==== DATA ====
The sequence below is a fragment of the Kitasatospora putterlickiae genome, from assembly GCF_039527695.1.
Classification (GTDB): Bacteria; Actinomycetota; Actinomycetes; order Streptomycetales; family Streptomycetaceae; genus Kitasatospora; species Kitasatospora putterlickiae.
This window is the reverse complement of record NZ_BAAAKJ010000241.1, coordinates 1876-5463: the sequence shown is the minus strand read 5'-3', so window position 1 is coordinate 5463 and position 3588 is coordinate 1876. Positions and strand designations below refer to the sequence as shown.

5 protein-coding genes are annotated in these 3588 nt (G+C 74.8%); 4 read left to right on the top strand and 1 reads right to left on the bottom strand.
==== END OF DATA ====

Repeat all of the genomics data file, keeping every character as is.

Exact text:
The sequence below is a fragment of the Kitasatospora putterlickiae genome, from assembly GCF_039527695.1.
Classification (GTDB): Bacteria; Actinomycetota; Actinomycetes; order Streptomycetales; family Streptomycetaceae; genus Kitasatospora; species Kitasatospora putterlickiae.
This window is the reverse complement of record NZ_BAAAKJ010000241.1, coordinates 1876-5463: the sequence shown is the minus strand read 5'-3', so window position 1 is coordinate 5463 and position 3588 is coordinate 1876. Positions and strand designations below refer to the sequence as shown.

5 protein-coding genes are annotated in these 3588 nt (G+C 74.8%); 4 read left to right on the top strand and 1 reads right to left on the bottom strand.